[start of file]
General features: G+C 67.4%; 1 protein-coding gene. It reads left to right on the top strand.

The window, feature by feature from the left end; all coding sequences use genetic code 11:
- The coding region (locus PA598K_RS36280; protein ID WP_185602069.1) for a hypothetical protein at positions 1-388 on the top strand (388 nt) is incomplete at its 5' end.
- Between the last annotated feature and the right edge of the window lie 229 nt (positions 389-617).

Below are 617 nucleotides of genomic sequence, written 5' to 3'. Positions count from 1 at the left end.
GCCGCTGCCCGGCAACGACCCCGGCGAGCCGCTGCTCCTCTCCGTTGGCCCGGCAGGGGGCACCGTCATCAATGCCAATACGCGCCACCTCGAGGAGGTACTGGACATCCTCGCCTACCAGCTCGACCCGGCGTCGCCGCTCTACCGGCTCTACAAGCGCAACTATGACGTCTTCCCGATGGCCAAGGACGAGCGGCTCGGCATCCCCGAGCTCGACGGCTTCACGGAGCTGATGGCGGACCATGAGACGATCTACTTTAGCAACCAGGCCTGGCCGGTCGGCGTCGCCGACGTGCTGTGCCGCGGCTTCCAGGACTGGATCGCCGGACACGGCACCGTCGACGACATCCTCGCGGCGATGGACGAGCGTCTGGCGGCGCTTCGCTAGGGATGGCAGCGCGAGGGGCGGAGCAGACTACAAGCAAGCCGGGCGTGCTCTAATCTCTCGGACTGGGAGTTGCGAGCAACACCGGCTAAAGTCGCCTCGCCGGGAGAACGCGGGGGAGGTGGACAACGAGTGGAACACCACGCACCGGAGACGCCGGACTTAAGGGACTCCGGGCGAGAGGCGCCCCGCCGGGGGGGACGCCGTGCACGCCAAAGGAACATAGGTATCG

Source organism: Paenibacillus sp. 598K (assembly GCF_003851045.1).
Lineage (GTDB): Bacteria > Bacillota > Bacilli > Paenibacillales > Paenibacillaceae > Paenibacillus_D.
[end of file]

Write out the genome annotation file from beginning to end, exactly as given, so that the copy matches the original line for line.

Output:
General features: G+C 67.4%; 1 protein-coding gene. It reads left to right on the top strand.

The window, feature by feature from the left end; all coding sequences use genetic code 11:
- The coding region (locus PA598K_RS36280; protein ID WP_185602069.1) for a hypothetical protein at positions 1-388 on the top strand (388 nt) is incomplete at its 5' end.
- Between the last annotated feature and the right edge of the window lie 229 nt (positions 389-617).

Below are 617 nucleotides of genomic sequence, written 5' to 3'. Positions count from 1 at the left end.
GCCGCTGCCCGGCAACGACCCCGGCGAGCCGCTGCTCCTCTCCGTTGGCCCGGCAGGGGGCACCGTCATCAATGCCAATACGCGCCACCTCGAGGAGGTACTGGACATCCTCGCCTACCAGCTCGACCCGGCGTCGCCGCTCTACCGGCTCTACAAGCGCAACTATGACGTCTTCCCGATGGCCAAGGACGAGCGGCTCGGCATCCCCGAGCTCGACGGCTTCACGGAGCTGATGGCGGACCATGAGACGATCTACTTTAGCAACCAGGCCTGGCCGGTCGGCGTCGCCGACGTGCTGTGCCGCGGCTTCCAGGACTGGATCGCCGGACACGGCACCGTCGACGACATCCTCGCGGCGATGGACGAGCGTCTGGCGGCGCTTCGCTAGGGATGGCAGCGCGAGGGGCGGAGCAGACTACAAGCAAGCCGGGCGTGCTCTAATCTCTCGGACTGGGAGTTGCGAGCAACACCGGCTAAAGTCGCCTCGCCGGGAGAACGCGGGGGAGGTGGACAACGAGTGGAACACCACGCACCGGAGACGCCGGACTTAAGGGACTCCGGGCGAGAGGCGCCCCGCCGGGGGGGACGCCGTGCACGCCAAAGGAACATAGGTATCG

Source organism: Paenibacillus sp. 598K (assembly GCF_003851045.1).
Lineage (GTDB): Bacteria > Bacillota > Bacilli > Paenibacillales > Paenibacillaceae > Paenibacillus_D.